Synopses & Reviews
THINK LIKE AN EDITOR is designed for the new breed of editors who are evolving at the same time news and information sharing is changing. The book encourages students to apply themselves confidently, to think analytically, to examine information with scrutiny, and to see the big picture. Organized by the 50 strategies of editing and working, each "strategy section" runs in length from two to six pages, which makes content easy to find for both students and professors. The text combines an examination of depth of content--teaching students not only what to do as an editor--with insight into the process behind editorial decision making. Full of tips, lists, and memory aids THINK LIKE AN EDITOR works similarly to a brief handbook of editing. Both basic skills and advanced concepts of editing are covered.
"A practical, quick and hands-on approach to teaching students basic copy editing skills."
"It is a concise, practical book with excellent hands-on exercises."
About the Author
Steve Davis has worked in newsrooms of all sizes since 1977, when he graduated from the University of Missouri with a bachelor of journalism, news editorial sequence. Since 1999, he has taught at the S.I. Newhouse School of Public Communications at Syracuse University, where he is chair of the Department of Newspaper and Online Journalism. Steve's 30-year career in newsrooms and classrooms has covered these stops: "Clarion-Ledger" in Jackson, MS; "Democrat and Chronicle", Rochester, NY; "Gannett New Media", Rosslyn, VA; "USA TODAY", Rosslyn, VA; and "Public Opinion", Chambersburg, PA. Steve has kept current with the evolving news profession by designing a professional internship, which he served for five weeks at USA TODAY, and through multimedia training. Steve also is co-author of "Click on Democracy: The Internet's Power to Change Political Apathy into Civic Action," an examination of how everyday Americans employed online tools to influence and participate in the 2000 presidential election. Steve teaches reporting and writing for multiple platforms. He has traveled extensively with students to South Africa and Liberia to give them global experiences. Students produced multimedia stories from their trips. Steve also directed the News21 program at the Newhouse School for two years, in which students traveled around the country to produce their multimedia stories. Emilie Davis is an adjunct professor in the Department of Newspaper and Online Journalism at the S.I. Newhouse School of Public Communications at Syracuse University. She returned to Syracuse, her hometown, in 1999, after a 17-year career in these newsrooms: "Democrat and Chronicle", Rochester, NY; "Gannett New Media", Rosslyn, VA; and "Gannett News Service", Rosslyn, VA. At the Newhouse School, Emilie teaches beginning and advanced editing courses, multimedia storytelling, and an internship practicum in which students work at professional news organizations during the semester. She also teaches a six-week summer "boot camp" news writing and reporting course for incoming graduate students majoring in the magazine-newspaper-online and arts journalism programs. Emilie has relied on multimedia training to keep current with the news profession.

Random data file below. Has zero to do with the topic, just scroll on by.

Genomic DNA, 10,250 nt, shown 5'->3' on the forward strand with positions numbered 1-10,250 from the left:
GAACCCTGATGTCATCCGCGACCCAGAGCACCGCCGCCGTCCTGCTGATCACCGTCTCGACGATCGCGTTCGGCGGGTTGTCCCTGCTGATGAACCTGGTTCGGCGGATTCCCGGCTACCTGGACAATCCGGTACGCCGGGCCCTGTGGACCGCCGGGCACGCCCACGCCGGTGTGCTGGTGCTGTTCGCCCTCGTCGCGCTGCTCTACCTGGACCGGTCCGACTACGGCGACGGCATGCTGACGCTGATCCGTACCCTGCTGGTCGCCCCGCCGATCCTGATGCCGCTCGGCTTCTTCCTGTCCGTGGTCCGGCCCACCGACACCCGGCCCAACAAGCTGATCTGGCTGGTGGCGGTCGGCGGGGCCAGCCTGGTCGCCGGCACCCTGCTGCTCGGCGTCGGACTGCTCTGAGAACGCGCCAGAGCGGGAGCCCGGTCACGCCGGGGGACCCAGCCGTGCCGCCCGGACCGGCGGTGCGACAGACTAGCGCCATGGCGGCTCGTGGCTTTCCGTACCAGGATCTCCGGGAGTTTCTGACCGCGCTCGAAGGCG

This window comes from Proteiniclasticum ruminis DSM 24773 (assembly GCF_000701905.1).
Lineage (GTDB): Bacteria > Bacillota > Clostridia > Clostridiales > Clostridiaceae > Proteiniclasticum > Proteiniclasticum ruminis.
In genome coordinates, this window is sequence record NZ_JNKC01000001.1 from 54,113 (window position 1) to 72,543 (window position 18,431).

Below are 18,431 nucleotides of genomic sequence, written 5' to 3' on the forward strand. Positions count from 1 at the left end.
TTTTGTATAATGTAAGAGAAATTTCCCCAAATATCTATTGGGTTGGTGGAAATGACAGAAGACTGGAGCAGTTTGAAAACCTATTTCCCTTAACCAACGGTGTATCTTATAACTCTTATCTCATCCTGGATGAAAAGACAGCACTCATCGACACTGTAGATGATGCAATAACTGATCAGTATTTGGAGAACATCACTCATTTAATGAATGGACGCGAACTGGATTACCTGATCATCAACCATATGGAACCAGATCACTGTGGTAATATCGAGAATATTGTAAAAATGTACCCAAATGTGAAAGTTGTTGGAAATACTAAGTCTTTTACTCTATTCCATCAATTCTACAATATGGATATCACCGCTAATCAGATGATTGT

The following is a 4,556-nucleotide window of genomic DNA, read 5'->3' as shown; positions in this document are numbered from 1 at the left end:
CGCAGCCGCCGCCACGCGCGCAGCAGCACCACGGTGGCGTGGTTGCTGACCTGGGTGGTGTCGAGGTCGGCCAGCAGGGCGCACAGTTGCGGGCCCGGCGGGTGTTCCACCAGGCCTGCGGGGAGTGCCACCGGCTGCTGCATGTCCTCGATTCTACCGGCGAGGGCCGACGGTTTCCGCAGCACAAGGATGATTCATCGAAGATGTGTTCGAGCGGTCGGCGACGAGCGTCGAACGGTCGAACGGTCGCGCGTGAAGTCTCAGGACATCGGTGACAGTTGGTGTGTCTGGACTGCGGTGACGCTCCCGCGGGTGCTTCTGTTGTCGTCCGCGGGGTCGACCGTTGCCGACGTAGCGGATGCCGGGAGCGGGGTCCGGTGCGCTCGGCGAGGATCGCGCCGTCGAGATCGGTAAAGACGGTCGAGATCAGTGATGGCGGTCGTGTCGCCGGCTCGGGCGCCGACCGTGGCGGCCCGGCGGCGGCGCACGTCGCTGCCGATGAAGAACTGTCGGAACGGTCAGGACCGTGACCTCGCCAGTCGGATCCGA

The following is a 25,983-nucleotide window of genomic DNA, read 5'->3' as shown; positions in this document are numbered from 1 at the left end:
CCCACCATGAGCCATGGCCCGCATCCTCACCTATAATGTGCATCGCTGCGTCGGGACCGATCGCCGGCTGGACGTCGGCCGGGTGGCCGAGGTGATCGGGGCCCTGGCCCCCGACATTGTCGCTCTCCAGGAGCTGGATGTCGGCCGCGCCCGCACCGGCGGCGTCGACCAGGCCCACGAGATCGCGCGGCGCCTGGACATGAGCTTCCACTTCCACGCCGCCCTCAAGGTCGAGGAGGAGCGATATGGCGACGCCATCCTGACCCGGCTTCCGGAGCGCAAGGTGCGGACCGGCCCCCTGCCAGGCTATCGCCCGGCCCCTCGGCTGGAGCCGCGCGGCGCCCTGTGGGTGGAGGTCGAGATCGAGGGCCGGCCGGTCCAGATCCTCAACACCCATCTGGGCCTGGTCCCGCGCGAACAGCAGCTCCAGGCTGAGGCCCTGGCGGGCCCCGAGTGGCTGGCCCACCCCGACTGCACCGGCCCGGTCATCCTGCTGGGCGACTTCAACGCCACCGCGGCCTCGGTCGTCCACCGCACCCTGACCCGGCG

Table of Contents
PART ONE: THINK LIKE AN EDITOR. 1. An Editor's Credo. PLANNING THE STORY. 2. 10 Steps to a Better Story: How to Work with Reporters on a Focused Plan before They Report. 3. Enterprise: How to Come Up with Good Story Ideas. 4. Spot News: How to Help Reporters React to Breaking News . 5. News Judgment: How to Decide What's Important. 6. Curiosity: How to Strengthen This Trait. ANALYZING THE STORY. 7. See the Big Picture: How to Answer, "What's the Story?". 8. 10 Questions in 10 Minutes: How to Keep the Story Talk Going. 9. Structure: Opening Paragraphs. 10. Structure: Lead. 11. Structure: Quotes. 12. Structure: Nut Graph. 13. Structure: Cosmic Graph. 14. Give Credit: How to Ensure Proper Attribution, Sourcing and Substantiation. 15. Show, Don't Tell: How to Include Anecdotes, Examples and Details. 16. Context: How to Provide Background and Relevance. 17. Closer Look: How to Tell Where the Story Works and Where It Needs Work. ASSESSING THE STORY. 18. Skeptical Editing: Ask Key Questions Graph by Graph. 19. Pace: Keep the Story Moving. 20. Sensitivity: Sexual Orientation/ Gender/Race/Religion/Disabilities/Age. 21. Holding a Story: 10 Warning Signs That a Story Should Not Run. 22. Saving a Story: 10 Things You Can Do to Make a Story Work. PART TWO: WORK LIKE AN EDITOR. EDITING THE STORY. 23. Treat Editing Like a Mystery: How to Approach a Story. 24. Edit for AP Style. 25. Edit for Grammar. 26. Edit for Spelling. 27. Edit for Punctuation. 28. Edit for Accuracy. 29. Edit for Fairness. 30. Edit for Balance. 31. Edit for Libel. 32. Tight Writing: How to Keep It Simple. 33. Trim a Story: How to Identify 10 Places to Cut. 34. Transitions: How to Change Subjects and Speakers. 35. Cliches: How to Be Original. 36. Verbs: How to Choose Strong Ones. 37. 24-Hour Local News Cycle: How to Handle It. 38. Web Elements: 5 Cautions. 39. Ethics. 40. Taste. PRESENTING AND SELLING THE STORY. 41. Headlines, Keywords and Metadata. 42. Points of Entry and Points of Involvement. 43. Graphics and Maps. 44. Photos. 45. Promos and Refers. PART THREE: ACT LIKE AN EDITOR. USING AUTHORITY RESPONSIBLY. 46. Corrections: Own Up to Mistakes. 47. Credibility: Put Yourself above Reproach. 48. Plagiarism and Fabrication: What Editors Can Do. 49. Deadline Pressure: How to Get Along in the Newsroom. 50. Keep Asking Questions.